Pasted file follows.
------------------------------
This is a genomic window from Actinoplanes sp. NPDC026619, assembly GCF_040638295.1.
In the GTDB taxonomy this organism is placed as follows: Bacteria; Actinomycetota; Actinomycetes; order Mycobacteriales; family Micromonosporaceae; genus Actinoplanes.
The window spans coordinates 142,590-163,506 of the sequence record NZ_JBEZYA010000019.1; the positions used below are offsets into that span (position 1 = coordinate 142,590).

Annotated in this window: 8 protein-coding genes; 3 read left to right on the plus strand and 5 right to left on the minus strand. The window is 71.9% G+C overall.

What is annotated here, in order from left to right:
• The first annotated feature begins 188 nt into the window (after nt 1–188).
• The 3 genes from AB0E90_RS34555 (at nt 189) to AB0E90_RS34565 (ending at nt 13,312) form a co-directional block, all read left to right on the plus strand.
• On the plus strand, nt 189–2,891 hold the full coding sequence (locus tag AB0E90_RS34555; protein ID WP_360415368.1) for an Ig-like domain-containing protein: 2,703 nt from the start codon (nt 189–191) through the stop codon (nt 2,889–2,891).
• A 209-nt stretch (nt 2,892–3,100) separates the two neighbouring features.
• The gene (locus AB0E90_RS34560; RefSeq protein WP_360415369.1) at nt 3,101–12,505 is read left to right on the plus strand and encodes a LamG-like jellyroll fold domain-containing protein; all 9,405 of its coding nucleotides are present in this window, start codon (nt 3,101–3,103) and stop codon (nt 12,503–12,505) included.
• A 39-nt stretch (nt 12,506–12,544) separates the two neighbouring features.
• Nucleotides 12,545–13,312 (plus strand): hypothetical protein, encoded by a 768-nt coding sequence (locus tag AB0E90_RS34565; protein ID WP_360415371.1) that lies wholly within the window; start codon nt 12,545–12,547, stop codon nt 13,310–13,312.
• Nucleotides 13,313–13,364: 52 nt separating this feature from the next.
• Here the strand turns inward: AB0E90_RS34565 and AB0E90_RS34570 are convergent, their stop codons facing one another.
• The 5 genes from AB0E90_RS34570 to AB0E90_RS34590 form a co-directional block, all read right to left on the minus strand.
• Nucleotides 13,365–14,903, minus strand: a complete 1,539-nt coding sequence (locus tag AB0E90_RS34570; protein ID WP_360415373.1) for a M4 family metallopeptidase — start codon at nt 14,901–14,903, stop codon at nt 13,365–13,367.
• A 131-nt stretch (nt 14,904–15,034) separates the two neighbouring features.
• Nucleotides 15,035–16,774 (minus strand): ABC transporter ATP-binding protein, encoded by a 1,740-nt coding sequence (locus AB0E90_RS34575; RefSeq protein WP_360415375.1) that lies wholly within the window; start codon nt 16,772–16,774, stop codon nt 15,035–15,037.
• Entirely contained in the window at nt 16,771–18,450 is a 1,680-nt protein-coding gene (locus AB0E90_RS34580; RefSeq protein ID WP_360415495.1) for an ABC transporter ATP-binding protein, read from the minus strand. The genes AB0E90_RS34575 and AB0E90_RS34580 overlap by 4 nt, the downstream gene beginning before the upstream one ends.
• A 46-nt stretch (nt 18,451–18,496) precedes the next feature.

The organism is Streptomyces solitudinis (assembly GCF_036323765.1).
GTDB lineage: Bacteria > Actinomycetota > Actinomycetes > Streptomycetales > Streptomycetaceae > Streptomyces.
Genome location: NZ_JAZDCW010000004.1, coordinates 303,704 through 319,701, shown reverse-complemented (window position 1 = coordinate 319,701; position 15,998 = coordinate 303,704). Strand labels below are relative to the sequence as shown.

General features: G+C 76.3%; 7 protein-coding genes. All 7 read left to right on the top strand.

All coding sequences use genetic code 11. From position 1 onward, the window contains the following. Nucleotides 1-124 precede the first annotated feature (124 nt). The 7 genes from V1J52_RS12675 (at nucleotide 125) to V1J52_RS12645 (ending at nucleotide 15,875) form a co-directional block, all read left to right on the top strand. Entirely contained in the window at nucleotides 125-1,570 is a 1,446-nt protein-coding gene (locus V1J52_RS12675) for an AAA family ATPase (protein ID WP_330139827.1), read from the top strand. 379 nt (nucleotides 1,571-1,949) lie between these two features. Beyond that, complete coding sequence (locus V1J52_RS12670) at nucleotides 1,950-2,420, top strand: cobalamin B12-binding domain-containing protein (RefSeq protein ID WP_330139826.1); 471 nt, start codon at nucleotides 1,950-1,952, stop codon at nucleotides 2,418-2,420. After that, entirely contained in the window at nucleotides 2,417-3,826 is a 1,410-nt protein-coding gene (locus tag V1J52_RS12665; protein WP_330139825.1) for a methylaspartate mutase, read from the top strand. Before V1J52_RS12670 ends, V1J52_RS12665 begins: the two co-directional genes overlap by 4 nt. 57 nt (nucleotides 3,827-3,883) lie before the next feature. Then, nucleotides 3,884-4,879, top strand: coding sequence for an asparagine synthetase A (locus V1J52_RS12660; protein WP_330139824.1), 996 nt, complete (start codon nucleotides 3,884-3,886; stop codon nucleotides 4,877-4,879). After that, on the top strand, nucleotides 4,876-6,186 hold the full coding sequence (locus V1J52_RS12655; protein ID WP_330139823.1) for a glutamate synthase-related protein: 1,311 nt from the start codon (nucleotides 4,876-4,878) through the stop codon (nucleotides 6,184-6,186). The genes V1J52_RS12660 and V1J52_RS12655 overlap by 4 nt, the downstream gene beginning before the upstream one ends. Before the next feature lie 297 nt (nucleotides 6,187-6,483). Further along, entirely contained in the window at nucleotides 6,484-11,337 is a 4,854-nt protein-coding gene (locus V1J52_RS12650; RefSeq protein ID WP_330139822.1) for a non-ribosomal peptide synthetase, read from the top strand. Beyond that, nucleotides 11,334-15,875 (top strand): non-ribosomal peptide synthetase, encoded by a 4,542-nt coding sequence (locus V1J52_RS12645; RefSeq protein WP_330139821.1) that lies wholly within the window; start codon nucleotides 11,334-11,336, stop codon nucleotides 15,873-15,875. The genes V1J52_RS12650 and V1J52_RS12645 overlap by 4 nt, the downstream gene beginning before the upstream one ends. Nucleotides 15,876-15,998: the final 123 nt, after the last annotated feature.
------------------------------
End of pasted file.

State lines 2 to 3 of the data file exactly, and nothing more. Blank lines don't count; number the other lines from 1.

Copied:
In the GTDB taxonomy this organism is placed as follows: Bacteria; Actinomycetota; Actinomycetes; order Mycobacteriales; family Micromonosporaceae; genus Actinoplanes.
The window spans coordinates 142,590-163,506 of the sequence record NZ_JBEZYA010000019.1; the positions used below are offsets into that span (position 1 = coordinate 142,590).